In reflecting on the “crisis” of the day, the Coronavirus, it is important to recognize that fear of the crisis and how it is being handled amongst regional governments is driving the economic and market sentiment, not the virus itself. The virus remains with a low mortality rate and a very high recovery rate. As shown in the chart below, the recovery rate continues to outpace the number of daily new cases as well.

The COVID-19 data is updated daily. Monday proved the first day whereby the number of new cases was also on the decline since the methodology for reporting changed. I’m of the belief that China has largely contained the outbreak and is in the recovery stage, post the initial spread and economic fallout from the virus.

Here is what Investco’s Kristina Hooper had to say about the potential recovery afoot in China and what has to happen in the near future.

“The situation in China in terms of contagion already appears to be improving, as new infection data is being driven by cases outside of China. Having said that, economic data is poor — especially the February Purchasing Managers’ Indexes (PMIs) just released this past weekend. China’s official manufacturing PMI dropped to 35.7 — from 50.0 in January — while the services PMI dropped to 29.6 from 54.1 in January.1 However, that is to be expected given the extreme measures taken by the Chinese government to lock down travel and commerce in order to stem the tide of infection.

I suspect the data for February will represent the bottom, and that March data will indicate improvement. If this is the case, it suggests the greatest impact on Chinese economic growth will be felt in the first quarter of 2020. In China, we expect a V-shaped economic recovery, with a sharp rebound quickly following the first-quarter fall.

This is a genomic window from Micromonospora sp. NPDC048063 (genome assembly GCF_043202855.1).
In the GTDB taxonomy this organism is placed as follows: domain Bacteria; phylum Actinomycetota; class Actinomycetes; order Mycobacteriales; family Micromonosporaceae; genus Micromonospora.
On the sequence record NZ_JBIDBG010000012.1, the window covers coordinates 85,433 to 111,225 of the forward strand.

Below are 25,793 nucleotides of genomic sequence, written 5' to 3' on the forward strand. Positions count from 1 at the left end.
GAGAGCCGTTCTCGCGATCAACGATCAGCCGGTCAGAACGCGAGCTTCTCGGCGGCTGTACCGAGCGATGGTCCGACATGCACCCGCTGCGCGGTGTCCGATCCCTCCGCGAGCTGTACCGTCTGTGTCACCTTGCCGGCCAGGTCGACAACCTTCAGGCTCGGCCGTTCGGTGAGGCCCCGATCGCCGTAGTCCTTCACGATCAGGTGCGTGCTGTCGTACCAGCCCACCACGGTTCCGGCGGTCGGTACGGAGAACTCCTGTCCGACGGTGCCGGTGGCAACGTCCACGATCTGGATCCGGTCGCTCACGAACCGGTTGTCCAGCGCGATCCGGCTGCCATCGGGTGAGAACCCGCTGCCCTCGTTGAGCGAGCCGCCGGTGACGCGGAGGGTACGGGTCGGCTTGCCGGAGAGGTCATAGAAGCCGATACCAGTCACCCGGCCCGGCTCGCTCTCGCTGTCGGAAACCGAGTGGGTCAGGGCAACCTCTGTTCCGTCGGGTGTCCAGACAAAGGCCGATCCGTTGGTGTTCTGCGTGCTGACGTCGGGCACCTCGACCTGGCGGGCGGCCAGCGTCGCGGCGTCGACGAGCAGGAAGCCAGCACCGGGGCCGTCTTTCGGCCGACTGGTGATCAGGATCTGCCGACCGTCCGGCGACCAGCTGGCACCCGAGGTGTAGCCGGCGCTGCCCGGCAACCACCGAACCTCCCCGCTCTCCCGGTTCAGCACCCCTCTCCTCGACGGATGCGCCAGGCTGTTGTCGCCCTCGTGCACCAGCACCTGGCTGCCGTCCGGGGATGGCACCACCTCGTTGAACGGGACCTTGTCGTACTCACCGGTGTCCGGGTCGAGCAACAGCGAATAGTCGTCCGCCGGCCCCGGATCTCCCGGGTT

Hooper doesn’t just suggest that China is likely to have a V-shaped recovery, but the U.S. is likely to follow suit.

“At this juncture, here is what we anticipate in terms of the impact and the policy response:

  • We believe it is more likely that the US experiences a V-shaped recovery given favorable economic conditions in the country.
  • We do not currently expect the coronavirus to have a substantial impact on the global economy beyond 2020. While we are unsure of the timeline of this contagion, we believe it will be relatively short-term in nature.
  • In terms of earnings, we of course expect an earnings recovery in Chinese equities first. It should take longer for an earnings recovery for other major stock markets given where they are in the contagion cycle.
  • China has continued to provide significant stimulus, both monetary and fiscal, to help support its economy, and we expect most other major economies to provide an adequate policy response.
  • However, developed countries will likely focus on monetary policy rather than fiscal stimulus. Federal Reserve (Fed) Chair Jay Powell issued a statement of reassurance on Friday: “The fundamentals of the US economy remain strong. However, the coronavirus poses evolving risks to economic activity. The Federal Reserve is closely monitoring developments and their implications for the economic outlook.” This indicates the Fed stands ready to act and provide monetary accommodation if needed.